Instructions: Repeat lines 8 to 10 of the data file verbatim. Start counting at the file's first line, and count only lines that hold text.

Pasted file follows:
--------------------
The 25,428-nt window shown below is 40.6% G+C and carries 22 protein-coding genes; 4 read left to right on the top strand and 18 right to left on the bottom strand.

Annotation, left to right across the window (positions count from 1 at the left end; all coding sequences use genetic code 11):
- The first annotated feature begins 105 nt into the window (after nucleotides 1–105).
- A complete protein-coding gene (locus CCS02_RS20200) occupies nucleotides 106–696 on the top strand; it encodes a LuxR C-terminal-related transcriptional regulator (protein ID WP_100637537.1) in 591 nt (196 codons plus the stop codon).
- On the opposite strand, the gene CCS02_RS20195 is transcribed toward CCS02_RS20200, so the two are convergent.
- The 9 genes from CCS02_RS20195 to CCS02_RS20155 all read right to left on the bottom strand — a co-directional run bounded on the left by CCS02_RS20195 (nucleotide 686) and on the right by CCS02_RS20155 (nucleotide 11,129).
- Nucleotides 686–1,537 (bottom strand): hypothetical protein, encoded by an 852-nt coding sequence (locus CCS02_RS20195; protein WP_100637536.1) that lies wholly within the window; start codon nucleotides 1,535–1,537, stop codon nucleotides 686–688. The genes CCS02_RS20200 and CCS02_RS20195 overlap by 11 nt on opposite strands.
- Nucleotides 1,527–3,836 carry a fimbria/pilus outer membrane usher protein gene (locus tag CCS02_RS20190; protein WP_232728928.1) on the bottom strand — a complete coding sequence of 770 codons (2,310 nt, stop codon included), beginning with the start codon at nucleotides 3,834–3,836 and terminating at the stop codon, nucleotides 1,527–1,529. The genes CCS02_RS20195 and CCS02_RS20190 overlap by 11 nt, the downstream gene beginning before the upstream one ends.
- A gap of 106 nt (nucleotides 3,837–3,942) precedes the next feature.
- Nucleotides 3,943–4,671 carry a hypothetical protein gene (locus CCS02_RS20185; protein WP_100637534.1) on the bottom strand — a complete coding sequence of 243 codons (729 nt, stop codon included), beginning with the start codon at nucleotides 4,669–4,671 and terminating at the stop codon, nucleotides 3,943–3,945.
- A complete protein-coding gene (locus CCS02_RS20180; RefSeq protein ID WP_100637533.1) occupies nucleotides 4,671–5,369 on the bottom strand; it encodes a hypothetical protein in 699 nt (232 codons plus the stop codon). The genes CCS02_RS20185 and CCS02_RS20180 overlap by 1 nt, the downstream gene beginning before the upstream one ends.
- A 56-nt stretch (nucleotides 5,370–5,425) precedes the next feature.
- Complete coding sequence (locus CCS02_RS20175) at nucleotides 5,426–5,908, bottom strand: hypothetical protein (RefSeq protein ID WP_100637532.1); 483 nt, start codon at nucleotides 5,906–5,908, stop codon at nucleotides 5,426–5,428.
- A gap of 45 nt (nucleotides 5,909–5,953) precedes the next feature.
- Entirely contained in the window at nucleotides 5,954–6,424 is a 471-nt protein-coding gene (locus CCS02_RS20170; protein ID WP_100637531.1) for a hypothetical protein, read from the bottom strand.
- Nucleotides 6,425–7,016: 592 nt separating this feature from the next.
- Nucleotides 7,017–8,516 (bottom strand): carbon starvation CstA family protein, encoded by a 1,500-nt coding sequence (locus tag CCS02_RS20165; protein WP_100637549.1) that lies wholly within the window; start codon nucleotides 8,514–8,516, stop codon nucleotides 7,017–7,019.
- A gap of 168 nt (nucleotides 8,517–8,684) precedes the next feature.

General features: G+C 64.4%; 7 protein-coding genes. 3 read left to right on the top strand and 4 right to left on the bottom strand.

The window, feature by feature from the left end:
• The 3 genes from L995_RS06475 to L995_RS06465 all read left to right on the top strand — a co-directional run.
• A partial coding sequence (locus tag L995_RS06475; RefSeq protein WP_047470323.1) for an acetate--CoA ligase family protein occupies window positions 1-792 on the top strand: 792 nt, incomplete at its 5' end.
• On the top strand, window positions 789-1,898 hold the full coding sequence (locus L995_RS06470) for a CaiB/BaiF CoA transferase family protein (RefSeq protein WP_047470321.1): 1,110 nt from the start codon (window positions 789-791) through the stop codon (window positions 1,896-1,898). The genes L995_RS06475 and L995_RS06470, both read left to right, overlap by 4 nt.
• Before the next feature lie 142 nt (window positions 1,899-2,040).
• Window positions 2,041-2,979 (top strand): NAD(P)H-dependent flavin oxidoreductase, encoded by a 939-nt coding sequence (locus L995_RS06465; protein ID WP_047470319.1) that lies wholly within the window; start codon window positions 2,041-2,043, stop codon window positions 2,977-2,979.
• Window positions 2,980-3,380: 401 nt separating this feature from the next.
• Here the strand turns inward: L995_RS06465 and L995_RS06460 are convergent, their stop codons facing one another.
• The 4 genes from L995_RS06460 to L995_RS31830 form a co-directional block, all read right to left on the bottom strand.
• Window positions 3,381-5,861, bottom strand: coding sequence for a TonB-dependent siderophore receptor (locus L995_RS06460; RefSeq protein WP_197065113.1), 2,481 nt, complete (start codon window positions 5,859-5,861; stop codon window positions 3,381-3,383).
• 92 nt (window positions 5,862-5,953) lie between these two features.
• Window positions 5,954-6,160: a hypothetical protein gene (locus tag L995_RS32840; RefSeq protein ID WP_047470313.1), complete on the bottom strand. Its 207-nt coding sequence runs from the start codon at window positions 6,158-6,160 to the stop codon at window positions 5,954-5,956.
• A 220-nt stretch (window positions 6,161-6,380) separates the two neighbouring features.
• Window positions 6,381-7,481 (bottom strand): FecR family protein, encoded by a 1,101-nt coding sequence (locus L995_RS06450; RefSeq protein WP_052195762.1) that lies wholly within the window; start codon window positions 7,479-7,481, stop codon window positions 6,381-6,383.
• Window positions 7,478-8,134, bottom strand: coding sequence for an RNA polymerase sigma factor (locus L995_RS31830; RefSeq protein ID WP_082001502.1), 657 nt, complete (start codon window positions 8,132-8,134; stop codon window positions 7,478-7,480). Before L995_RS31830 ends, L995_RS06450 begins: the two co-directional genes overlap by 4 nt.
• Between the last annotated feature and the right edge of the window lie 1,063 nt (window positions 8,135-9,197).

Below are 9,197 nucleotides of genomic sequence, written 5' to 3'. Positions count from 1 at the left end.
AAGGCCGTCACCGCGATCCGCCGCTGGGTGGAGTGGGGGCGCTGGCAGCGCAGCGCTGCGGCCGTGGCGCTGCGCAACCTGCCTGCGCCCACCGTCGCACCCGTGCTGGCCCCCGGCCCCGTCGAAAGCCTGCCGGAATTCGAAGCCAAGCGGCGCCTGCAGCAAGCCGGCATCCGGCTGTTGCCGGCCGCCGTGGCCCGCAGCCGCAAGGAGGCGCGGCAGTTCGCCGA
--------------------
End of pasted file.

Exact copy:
- Nucleotides 1,527–3,836 carry a fimbria/pilus outer membrane usher protein gene (locus tag CCS02_RS20190; protein WP_232728928.1) on the bottom strand — a complete coding sequence of 770 codons (2,310 nt, stop codon included), beginning with the start codon at nucleotides 3,834–3,836 and terminating at the stop codon, nucleotides 1,527–1,529. The genes CCS02_RS20195 and CCS02_RS20190 overlap by 11 nt, the downstream gene beginning before the upstream one ends.
- A gap of 106 nt (nucleotides 3,837–3,942) precedes the next feature.
- Nucleotides 3,943–4,671 carry a hypothetical protein gene (locus CCS02_RS20185; protein WP_100637534.1) on the bottom strand — a complete coding sequence of 243 codons (729 nt, stop codon included), beginning with the start codon at nucleotides 4,669–4,671 and terminating at the stop codon, nucleotides 3,943–3,945.